I'm not sure whether the American and British bookstore-chains that have recently closed or slimmed down have so much been defeated by external market forces or whether they've opted to shut up shop simply because their profit margins are not growing as rapidly as they'd have liked. I've heard arguments that suggest either of these reasons might be the case for the sudden demise/reduction of some of the Big Name high street outlets.
In Australia during recent weeks, both Angus & Robertson and Borders have joined this international trend, but I can't help wondering if it's all that bad and whether in the long term it might not even be good news. (At this point, I should say that I'm considering this solely from a book-selling point of view and completely aside from the stress these closures cause if you happen to be an employee of such a company.)
It seems to me that it wasn't long ago that we were lamenting the rise of the bookstore-chains and the manner in which they were squeezing out a number of independent booksellers. At the time, I believe it was argued that the likes of Borders and Waterstones had arrived at too great a cost to the livelihoods and existence of traditional, family-owned bookshops. As the independents were forced into liquidation, so too disappeared a level of personal service and knowledge that couldn't always be found in the multinationals, along with an equally-defining attitude that books were somehow more than just a commodity to be dumped in the three-for-two box.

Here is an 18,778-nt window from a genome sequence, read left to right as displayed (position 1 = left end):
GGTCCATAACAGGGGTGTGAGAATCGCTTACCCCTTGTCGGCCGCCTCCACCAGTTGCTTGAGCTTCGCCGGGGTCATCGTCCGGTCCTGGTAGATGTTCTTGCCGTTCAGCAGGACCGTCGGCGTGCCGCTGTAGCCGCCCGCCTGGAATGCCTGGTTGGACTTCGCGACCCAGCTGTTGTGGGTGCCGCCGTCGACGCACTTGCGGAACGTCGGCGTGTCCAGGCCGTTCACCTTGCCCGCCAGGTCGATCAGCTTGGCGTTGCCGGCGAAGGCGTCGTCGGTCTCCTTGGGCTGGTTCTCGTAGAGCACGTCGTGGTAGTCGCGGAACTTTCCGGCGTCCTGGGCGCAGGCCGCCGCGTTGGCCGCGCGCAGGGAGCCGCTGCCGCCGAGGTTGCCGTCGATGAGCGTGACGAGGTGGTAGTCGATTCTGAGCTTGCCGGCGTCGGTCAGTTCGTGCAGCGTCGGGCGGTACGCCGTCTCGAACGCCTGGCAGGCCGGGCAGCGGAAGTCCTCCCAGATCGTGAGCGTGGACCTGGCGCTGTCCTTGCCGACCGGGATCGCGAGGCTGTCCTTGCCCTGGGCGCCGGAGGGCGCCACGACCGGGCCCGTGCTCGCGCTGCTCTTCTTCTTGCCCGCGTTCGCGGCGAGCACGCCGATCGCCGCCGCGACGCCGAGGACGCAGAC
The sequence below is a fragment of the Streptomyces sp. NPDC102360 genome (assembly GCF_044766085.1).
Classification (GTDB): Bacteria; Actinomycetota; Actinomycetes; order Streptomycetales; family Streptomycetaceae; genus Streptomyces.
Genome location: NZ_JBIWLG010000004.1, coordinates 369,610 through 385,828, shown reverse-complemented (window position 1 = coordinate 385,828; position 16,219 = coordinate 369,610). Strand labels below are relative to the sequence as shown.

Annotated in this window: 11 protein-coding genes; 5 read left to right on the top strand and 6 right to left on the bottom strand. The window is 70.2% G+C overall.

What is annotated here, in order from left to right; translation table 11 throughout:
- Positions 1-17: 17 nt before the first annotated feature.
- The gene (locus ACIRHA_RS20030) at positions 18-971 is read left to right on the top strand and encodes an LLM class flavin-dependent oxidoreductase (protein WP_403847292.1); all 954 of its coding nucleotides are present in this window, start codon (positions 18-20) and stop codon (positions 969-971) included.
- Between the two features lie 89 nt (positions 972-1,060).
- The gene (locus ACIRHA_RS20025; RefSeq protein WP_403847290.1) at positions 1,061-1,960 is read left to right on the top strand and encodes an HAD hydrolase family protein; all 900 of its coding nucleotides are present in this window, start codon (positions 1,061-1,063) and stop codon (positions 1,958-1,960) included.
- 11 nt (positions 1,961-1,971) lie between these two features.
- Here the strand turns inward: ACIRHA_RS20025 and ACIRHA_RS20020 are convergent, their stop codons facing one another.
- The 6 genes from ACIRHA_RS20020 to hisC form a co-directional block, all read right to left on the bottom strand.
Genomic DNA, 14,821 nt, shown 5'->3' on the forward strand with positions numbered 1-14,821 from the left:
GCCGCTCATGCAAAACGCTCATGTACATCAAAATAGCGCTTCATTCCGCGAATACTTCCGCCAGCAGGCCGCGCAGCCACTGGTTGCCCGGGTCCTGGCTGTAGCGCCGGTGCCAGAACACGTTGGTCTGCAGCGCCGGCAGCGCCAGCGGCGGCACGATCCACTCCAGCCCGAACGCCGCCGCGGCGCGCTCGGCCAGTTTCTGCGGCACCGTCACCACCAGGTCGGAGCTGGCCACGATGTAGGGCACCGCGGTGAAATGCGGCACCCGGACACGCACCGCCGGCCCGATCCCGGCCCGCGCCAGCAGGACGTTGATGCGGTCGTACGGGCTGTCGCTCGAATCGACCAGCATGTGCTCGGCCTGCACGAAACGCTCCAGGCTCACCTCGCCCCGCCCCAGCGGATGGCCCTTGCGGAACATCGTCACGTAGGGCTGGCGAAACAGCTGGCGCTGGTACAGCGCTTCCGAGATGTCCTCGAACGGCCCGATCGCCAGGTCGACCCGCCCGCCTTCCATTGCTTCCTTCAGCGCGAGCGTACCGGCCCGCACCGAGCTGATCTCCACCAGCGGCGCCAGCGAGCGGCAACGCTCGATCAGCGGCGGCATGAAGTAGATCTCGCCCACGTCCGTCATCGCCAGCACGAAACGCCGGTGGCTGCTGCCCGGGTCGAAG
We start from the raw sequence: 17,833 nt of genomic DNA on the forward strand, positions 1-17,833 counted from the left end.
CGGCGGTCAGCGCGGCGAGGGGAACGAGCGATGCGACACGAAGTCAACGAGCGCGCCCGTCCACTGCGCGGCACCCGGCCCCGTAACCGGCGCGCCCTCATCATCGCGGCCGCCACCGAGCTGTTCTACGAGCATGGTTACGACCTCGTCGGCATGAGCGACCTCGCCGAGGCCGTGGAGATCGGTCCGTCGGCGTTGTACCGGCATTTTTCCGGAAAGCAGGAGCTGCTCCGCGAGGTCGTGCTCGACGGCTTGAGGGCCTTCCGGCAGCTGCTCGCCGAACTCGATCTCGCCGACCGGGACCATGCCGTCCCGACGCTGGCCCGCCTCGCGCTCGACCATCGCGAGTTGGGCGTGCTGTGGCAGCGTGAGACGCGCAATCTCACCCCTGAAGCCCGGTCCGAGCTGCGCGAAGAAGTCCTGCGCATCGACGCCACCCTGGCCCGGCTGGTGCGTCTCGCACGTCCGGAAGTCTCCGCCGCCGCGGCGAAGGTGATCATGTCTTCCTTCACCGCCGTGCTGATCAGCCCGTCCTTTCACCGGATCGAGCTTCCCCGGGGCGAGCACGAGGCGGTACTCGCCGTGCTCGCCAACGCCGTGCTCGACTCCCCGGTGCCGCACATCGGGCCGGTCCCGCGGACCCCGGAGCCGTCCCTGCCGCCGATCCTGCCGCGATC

Ever the optimist, I'm hoping that with the demise of the big chains might come the resurrection of the small independent book shop. There's certainly an opening for them, regardless of the rise of the online store: small shops where the customer can browse and touch books, discussing a title or two with the owner/assistant, and perhaps buy a decent greeting card or two at the same time. There'd be no reason why authors couldn't launch, sign and promote their books here anymore than in Borders or Waterstones, I guess, and the special promotions would be at the discretion of the local owner rather than the marketing department in a distant city. Ah utopia! Am I dreaming?